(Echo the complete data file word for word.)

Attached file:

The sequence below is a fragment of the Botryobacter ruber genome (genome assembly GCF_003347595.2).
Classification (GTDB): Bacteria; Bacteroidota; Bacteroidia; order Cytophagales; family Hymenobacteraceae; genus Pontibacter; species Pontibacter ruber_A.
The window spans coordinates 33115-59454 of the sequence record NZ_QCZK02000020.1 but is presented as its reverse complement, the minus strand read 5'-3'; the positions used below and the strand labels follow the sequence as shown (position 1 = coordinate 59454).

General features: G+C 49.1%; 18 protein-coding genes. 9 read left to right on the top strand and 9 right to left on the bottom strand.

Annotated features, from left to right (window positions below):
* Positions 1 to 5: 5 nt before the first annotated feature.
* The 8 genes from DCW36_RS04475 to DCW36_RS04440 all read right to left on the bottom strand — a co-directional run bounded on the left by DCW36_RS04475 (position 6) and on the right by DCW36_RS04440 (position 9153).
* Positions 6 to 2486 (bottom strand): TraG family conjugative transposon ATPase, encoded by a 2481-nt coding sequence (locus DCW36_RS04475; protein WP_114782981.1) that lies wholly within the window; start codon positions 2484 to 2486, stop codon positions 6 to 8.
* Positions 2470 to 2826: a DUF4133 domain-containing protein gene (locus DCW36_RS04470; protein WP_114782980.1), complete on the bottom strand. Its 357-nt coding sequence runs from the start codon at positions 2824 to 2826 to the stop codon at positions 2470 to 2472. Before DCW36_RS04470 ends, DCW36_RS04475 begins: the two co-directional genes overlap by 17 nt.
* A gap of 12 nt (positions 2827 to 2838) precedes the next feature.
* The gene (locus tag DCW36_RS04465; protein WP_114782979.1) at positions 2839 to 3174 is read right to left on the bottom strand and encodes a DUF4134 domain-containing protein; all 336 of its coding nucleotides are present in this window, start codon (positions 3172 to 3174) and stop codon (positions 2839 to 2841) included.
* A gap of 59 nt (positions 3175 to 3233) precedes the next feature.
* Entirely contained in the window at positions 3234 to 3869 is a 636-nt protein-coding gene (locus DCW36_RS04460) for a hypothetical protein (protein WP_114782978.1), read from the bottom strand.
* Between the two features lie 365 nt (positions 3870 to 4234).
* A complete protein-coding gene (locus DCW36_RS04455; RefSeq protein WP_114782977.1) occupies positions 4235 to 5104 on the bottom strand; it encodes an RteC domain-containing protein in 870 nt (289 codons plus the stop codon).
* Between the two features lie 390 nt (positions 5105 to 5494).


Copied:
The sequence below is a fragment of the Botryobacter ruber genome (genome assembly GCF_003347595.2).
Classification (GTDB): Bacteria; Bacteroidota; Bacteroidia; order Cytophagales; family Hymenobacteraceae; genus Pontibacter; species Pontibacter ruber_A.
The window spans coordinates 33115-59454 of the sequence record NZ_QCZK02000020.1 but is presented as its reverse complement, the minus strand read 5'-3'; the positions used below and the strand labels follow the sequence as shown (position 1 = coordinate 59454).

General features: G+C 49.1%; 18 protein-coding genes. 9 read left to right on the top strand and 9 right to left on the bottom strand.

Annotated features, from left to right (window positions below):
* Positions 1 to 5: 5 nt before the first annotated feature.
* The 8 genes from DCW36_RS04475 to DCW36_RS04440 all read right to left on the bottom strand — a co-directional run bounded on the left by DCW36_RS04475 (position 6) and on the right by DCW36_RS04440 (position 9153).
* Positions 6 to 2486 (bottom strand): TraG family conjugative transposon ATPase, encoded by a 2481-nt coding sequence (locus DCW36_RS04475; protein WP_114782981.1) that lies wholly within the window; start codon positions 2484 to 2486, stop codon positions 6 to 8.
* Positions 2470 to 2826: a DUF4133 domain-containing protein gene (locus DCW36_RS04470; protein WP_114782980.1), complete on the bottom strand. Its 357-nt coding sequence runs from the start codon at positions 2824 to 2826 to the stop codon at positions 2470 to 2472. Before DCW36_RS04470 ends, DCW36_RS04475 begins: the two co-directional genes overlap by 17 nt.
* A gap of 12 nt (positions 2827 to 2838) precedes the next feature.
* The gene (locus tag DCW36_RS04465; protein WP_114782979.1) at positions 2839 to 3174 is read right to left on the bottom strand and encodes a DUF4134 domain-containing protein; all 336 of its coding nucleotides are present in this window, start codon (positions 3172 to 3174) and stop codon (positions 2839 to 2841) included.
* A gap of 59 nt (positions 3175 to 3233) precedes the next feature.
* Entirely contained in the window at positions 3234 to 3869 is a 636-nt protein-coding gene (locus DCW36_RS04460) for a hypothetical protein (protein WP_114782978.1), read from the bottom strand.
* Between the two features lie 365 nt (positions 3870 to 4234).
* A complete protein-coding gene (locus DCW36_RS04455; RefSeq protein WP_114782977.1) occupies positions 4235 to 5104 on the bottom strand; it encodes an RteC domain-containing protein in 870 nt (289 codons plus the stop codon).
* Between the two features lie 390 nt (positions 5105 to 5494).